Monday, 14 May 2007

“Voters Simply Do Not Find Her Likeable”

Here is a New York Times story about—you guessed it—Hillary Clinton, who wants to turn the Democrat Party into the Mommy Party and the United States into a Nanny State. Will Americans buy what she’s selling? Time will tell.


This column by former solicitor general Theodore Olson is fascinating. Olson is a solid conservative, and yet he supports Rudy Giuliani for president. I believe Olson is signaling to conservatives that they should have no fear of Giuliani’s judicial appointments. He is saying, “Look, I know this man; I have worked with him; he will not betray you.” It puts me at ease, but not enough to make me support Giuliani. If, however, it comes down to Giuliani versus Hillary Clinton for the presidency, I will be able to cast my vote for Rudy, knowing that his softness on abortion will not lead him astray on the all-important choice of judges.


Here is Ross Douthat’s blog post about Michael Kinsley’s review of Christopher Hitchens’s book God Is Not Great: How Religion Poisons Everything.


According to this New York Times story, Pope Benedict XVI condemns both Marxism and capitalism, the latter for, among other things, allowing great disparities in wealth. What he doesn’t appear to grasp is that capitalism makes prosperity possible. Whose fault is it if someone fails to take advantage of the opportunities that capitalism affords? Capitalism is not a rival of religion; nor is it a morality; it is an economic regime that emphasizes individual liberty, which is a great good. Does the Pope believe otherwise?


Here is a scene from today’s stage of the Giro d’Italia, won by Italian Alessandro Petacchi.

R. M. Hare (1919-2002) on Nazism

The enormity of Nazism is that it extends an aesthetic style of evaluation into a field where the bulk of mankind think that such evaluations should be subordinated to the interests of other people. The Nazis were like the emperor Heliogabalus, who, I have been told, had people slaughtered because he thought that red blood on green grass looked beautiful.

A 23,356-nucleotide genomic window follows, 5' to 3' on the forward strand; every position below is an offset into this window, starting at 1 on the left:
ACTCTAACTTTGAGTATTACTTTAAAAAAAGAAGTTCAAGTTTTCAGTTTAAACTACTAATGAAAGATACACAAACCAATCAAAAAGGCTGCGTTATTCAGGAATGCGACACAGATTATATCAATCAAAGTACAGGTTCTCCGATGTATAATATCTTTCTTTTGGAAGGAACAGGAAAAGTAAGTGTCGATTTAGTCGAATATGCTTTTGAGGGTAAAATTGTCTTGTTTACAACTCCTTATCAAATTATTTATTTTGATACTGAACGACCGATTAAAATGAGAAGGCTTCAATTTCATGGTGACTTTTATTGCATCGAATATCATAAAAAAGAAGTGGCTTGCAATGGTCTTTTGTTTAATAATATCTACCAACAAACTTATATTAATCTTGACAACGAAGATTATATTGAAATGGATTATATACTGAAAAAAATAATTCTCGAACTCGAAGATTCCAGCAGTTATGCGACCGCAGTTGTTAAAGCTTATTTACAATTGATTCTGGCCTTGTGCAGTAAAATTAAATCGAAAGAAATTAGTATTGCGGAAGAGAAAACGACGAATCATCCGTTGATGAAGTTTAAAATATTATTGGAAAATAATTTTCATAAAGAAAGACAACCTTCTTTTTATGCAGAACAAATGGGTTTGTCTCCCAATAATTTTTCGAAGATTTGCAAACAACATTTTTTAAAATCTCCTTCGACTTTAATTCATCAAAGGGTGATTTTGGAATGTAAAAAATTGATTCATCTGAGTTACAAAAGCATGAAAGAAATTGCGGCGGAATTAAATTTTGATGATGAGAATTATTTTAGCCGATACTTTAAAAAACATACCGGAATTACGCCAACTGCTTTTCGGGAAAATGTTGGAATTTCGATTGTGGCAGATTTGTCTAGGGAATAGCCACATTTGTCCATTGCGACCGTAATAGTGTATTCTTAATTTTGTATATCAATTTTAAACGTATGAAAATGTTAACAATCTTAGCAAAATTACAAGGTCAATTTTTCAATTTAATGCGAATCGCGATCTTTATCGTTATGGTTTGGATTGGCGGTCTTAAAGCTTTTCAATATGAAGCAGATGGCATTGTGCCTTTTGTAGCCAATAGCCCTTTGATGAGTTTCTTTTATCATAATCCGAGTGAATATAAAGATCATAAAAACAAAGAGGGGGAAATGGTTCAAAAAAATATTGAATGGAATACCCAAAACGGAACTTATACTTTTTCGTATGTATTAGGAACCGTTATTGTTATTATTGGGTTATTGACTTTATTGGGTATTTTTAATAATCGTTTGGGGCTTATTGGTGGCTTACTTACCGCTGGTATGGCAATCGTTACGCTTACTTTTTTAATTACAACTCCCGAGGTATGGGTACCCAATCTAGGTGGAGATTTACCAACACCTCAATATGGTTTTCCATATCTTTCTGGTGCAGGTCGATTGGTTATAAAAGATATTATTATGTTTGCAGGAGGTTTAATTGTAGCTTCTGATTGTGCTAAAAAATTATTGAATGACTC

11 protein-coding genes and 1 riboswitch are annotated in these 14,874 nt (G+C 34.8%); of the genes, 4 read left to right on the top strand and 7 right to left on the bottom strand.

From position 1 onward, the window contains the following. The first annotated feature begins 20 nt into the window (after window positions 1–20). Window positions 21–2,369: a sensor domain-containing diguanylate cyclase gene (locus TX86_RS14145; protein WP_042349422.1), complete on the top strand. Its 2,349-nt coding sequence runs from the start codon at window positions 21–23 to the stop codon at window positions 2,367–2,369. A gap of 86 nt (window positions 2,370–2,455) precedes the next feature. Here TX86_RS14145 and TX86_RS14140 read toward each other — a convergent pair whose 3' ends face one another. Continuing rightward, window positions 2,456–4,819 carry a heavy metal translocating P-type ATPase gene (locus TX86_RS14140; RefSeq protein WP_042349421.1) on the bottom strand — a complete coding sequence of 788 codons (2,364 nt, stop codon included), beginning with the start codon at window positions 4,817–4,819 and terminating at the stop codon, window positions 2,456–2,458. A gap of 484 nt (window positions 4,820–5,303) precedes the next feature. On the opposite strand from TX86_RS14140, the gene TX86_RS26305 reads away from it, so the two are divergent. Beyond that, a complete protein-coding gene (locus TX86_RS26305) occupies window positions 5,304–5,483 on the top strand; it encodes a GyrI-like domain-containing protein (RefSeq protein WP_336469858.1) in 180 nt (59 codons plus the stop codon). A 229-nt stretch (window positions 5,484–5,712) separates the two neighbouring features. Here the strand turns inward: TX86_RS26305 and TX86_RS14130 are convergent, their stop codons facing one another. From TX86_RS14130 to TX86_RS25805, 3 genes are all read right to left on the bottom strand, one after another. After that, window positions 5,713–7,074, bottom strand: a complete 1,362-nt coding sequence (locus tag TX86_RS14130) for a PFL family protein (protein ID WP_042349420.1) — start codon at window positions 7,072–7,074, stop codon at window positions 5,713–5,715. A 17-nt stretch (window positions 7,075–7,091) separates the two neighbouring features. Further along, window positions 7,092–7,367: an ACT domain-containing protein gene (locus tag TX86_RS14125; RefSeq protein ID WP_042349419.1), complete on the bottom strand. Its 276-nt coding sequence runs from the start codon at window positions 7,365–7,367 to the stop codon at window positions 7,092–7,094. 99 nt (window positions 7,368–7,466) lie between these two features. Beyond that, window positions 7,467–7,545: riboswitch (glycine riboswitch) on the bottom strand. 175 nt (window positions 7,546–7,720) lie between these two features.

(R. M. Hare, Freedom and Reason [Oxford: Clarendon Press, 1963], 161 [footnote omitted])

From the Mailbag

As a courtesy I attended my grand-niece’s baptism this morning. If you haven’t gone to church lately. . . go . . . and let me know if you can sit through the whole thing. Not an unglazed eye in attendance. I’m generalizing, but if brains were dynamite they wouldn’t have enough to blow their noses. One word: treacle. Pompous condescension. BUT THAT’S JUST CURMUDGEON ME. Go ahead. Try out a local joint and hear the Word. Jesus! And Mother’s Day to BOOT! A sermon on Ruth. Tingles.


Will Nehs sent a link to this story about Newt Gingrich. Run, Newt, run! Here is the latest about Fred Thompson. I think Jack Bauer would make a good president. Can fictional characters run for president?

Best of the Web Today


From Today’s New York Times

To the Editor:

Re “Save the Darfur Puppy” (column, May 10):

Nicholas D. Kristof says the reason people will try to help a single person (or animal) rather than an entire population is that we lack a “troubled conscience.” I disagree.

People are more willing to help an individual person (or animal) because they’ll be able to “see” the outcome. We want to know that what we’re being asked to do is actually having an effect.

When people are asked to save another country or an entire population, they are rightly skeptical about where their money will go because it seems to go into a black hole. We don’t want to give our time or our money to a bureaucracy.

I agree with Mr. Kristof’s take on ABC News (and many mainstream news outlets). Americans might be more willing to organize to help people around the world if we could actually see and understand what is going on there. But as long as our news outlets keep giving more time to salacious items (JonBenet Ramsey, Anna Nicole Smith), we’ll probably never have the context to understand what goes on in other parts of the world where entire populations really do need our help.

Michelle O’Hagan
Chicago, May 10, 2007

A Year Ago